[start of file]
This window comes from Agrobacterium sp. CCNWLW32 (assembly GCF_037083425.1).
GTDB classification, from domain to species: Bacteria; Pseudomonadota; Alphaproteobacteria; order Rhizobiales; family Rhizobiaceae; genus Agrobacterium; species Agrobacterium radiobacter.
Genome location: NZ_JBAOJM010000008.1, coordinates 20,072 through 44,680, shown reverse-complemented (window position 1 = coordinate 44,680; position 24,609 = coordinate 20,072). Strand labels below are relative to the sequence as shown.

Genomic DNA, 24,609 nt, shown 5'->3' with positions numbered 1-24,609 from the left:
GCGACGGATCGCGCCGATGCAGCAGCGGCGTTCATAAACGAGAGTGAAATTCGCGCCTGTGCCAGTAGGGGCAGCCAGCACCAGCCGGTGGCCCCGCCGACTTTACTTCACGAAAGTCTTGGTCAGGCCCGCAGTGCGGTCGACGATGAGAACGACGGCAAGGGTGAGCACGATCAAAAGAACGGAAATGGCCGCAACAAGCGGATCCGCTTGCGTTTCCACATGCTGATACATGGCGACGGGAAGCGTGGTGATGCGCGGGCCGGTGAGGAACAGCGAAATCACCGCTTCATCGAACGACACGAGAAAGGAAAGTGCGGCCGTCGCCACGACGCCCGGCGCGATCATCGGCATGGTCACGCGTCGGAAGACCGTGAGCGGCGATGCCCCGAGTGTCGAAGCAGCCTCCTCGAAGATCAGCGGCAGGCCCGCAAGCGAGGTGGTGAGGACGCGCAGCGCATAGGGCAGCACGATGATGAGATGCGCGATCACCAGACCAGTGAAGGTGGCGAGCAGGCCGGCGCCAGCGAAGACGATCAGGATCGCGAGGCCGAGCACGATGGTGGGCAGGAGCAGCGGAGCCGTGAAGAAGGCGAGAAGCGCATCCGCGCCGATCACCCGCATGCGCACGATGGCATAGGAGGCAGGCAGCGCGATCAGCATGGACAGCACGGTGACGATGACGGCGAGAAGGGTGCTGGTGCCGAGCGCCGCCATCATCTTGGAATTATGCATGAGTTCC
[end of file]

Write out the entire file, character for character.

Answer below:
This window comes from Agrobacterium sp. CCNWLW32 (assembly GCF_037083425.1).
GTDB classification, from domain to species: Bacteria; Pseudomonadota; Alphaproteobacteria; order Rhizobiales; family Rhizobiaceae; genus Agrobacterium; species Agrobacterium radiobacter.
Genome location: NZ_JBAOJM010000008.1, coordinates 20,072 through 44,680, shown reverse-complemented (window position 1 = coordinate 44,680; position 24,609 = coordinate 20,072). Strand labels below are relative to the sequence as shown.

Genomic DNA, 24,609 nt, shown 5'->3' with positions numbered 1-24,609 from the left:
GCGACGGATCGCGCCGATGCAGCAGCGGCGTTCATAAACGAGAGTGAAATTCGCGCCTGTGCCAGTAGGGGCAGCCAGCACCAGCCGGTGGCCCCGCCGACTTTACTTCACGAAAGTCTTGGTCAGGCCCGCAGTGCGGTCGACGATGAGAACGACGGCAAGGGTGAGCACGATCAAAAGAACGGAAATGGCCGCAACAAGCGGATCCGCTTGCGTTTCCACATGCTGATACATGGCGACGGGAAGCGTGGTGATGCGCGGGCCGGTGAGGAACAGCGAAATCACCGCTTCATCGAACGACACGAGAAAGGAAAGTGCGGCCGTCGCCACGACGCCCGGCGCGATCATCGGCATGGTCACGCGTCGGAAGACCGTGAGCGGCGATGCCCCGAGTGTCGAAGCAGCCTCCTCGAAGATCAGCGGCAGGCCCGCAAGCGAGGTGGTGAGGACGCGCAGCGCATAGGGCAGCACGATGATGAGATGCGCGATCACCAGACCAGTGAAGGTGGCGAGCAGGCCGGCGCCAGCGAAGACGATCAGGATCGCGAGGCCGAGCACGATGGTGGGCAGGAGCAGCGGAGCCGTGAAGAAGGCGAGAAGCGCATCCGCGCCGATCACCCGCATGCGCACGATGGCATAGGAGGCAGGCAGCGCGATCAGCATGGACAGCACGGTGACGATGACGGCGAGAAGGGTGCTGGTGCCGAGCGCCGCCATCATCTTGGAATTATGCATGAGTTCC